Dr. Stephen Freedman from the university’s Cumming School of Medicine was part of both projects, one in the United States and the other in Canada. They looked at the effects of giving probiotics to hundreds of children brought into emergency departments with vomiting and diarrhea.
“I thought it was really important to answer this question as the field of probiotics continues to grow and we’re going to see more and more of it probably,” said Freedman, an emergency room pediatrician.
“I was hoping it was going to be positive, because as a physician, as a parent with two kids who’ve had vomiting and diarrhea, I would love to have a treatment option that we can provide and recommend that is based on solid evidence.
“The evidence doesn’t support their use.”
Probiotics are live bacteria and yeasts that are said to be good for the digestive system. They are found in supplements and some foods such as yogurt.
Freedman led the 3 1/2-year Canadian study that included almost 900 children from six cities. He was also co-principal investigator on a concurrent 10-city, three-year project led by Dr. David Schnadower in the U.S. that studied almost 1,000 youngsters.
Findings from both studies are published in the New England Journal of Medicine.
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Researchers looked at children between three months and four years who were suffering from gastroenteritis. Each study looked at a different strain of probiotics.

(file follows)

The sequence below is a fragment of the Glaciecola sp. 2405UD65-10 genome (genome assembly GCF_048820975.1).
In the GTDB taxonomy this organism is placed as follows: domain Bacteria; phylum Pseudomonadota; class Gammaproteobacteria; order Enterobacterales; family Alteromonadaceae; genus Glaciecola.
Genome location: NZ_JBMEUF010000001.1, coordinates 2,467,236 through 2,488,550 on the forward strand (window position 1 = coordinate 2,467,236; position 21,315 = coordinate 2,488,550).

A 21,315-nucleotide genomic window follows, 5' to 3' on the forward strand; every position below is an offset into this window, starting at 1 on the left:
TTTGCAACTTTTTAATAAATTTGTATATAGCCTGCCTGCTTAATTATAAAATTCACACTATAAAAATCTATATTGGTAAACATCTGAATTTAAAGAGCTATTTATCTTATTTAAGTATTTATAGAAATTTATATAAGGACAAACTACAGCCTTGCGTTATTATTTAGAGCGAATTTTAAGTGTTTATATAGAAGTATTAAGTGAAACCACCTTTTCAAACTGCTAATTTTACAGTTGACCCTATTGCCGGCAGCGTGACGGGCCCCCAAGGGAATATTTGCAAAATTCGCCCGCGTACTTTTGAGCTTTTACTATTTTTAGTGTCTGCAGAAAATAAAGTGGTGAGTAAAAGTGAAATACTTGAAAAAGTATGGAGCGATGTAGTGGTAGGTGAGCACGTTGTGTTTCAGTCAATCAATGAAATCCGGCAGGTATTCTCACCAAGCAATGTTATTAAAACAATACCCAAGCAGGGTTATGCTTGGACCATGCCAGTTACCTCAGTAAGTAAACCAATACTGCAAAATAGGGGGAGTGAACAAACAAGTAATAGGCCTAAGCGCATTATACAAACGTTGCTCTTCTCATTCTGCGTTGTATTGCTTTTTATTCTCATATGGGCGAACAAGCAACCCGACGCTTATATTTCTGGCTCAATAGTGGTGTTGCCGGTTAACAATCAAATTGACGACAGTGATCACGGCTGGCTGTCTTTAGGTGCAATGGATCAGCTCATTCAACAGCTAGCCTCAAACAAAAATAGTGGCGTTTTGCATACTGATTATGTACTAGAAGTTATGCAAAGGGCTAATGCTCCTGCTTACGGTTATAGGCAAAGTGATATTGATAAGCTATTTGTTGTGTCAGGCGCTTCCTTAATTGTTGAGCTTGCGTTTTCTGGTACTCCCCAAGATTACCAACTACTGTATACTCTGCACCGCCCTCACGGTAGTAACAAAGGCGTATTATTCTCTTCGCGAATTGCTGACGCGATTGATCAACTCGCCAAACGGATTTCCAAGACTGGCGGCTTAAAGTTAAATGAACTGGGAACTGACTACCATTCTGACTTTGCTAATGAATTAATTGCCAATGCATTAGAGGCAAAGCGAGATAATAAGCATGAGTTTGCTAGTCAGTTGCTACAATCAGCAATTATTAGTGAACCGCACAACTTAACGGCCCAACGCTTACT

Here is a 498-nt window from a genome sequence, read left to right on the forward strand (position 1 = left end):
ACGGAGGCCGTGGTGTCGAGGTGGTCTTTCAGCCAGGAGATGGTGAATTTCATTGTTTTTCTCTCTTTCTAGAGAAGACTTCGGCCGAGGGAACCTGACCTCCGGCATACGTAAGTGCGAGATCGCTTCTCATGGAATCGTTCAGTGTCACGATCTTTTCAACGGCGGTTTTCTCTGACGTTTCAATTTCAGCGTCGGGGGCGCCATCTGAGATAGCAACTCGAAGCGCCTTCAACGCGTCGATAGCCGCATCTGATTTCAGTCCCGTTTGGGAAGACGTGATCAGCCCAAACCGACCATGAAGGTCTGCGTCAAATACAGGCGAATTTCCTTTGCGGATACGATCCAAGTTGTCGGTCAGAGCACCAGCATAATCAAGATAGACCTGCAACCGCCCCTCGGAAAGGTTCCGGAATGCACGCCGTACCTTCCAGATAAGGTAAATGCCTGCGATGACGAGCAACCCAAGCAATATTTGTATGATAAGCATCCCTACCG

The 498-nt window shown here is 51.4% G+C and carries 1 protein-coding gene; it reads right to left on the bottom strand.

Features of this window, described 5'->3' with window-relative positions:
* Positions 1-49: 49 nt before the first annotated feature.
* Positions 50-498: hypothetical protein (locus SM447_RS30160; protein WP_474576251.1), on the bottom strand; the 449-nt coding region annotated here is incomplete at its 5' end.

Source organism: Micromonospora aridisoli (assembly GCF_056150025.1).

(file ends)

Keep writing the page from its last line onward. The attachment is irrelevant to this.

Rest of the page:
The Canadian study focused on children who had symptoms for less than 72 hours. The time frame for the American kids was extended to seven days.
Some of the children received probiotics, while others were given a placebo.
The study found there was no change in the kids on probiotics – their symptoms didn’t lessen nor did they recover any quicker.
“Across both those populations, both countries, both agents, we found no difference,” said Freedman.
He stopped short of saying that giving probiotics to children is a waste of time, but pointed out it can be expensive and suggested it’s up to parents to decide.
“They should consider the pros and cons of doing it. The good news for parents is that they’re incredibly safe.”
The results of the studies come as a relief to Melanie Tibbetts, a mother of two young sons in Calgary. Sawyer is five months old and Wyatt is almost four.
“It does take away some of that pressure,” Tibbetts said, referring to the overwhelming amount of advertising aimed directly at worried parents.
“You continue to see all of these advertisements … (about) gut health and how can you help your children.”
Knowing that probiotics aren’t harmful is also reassuring, she said.
“For me, I’m automatically interested. If that’s going to potentially make my children healthier, tell me more about it.”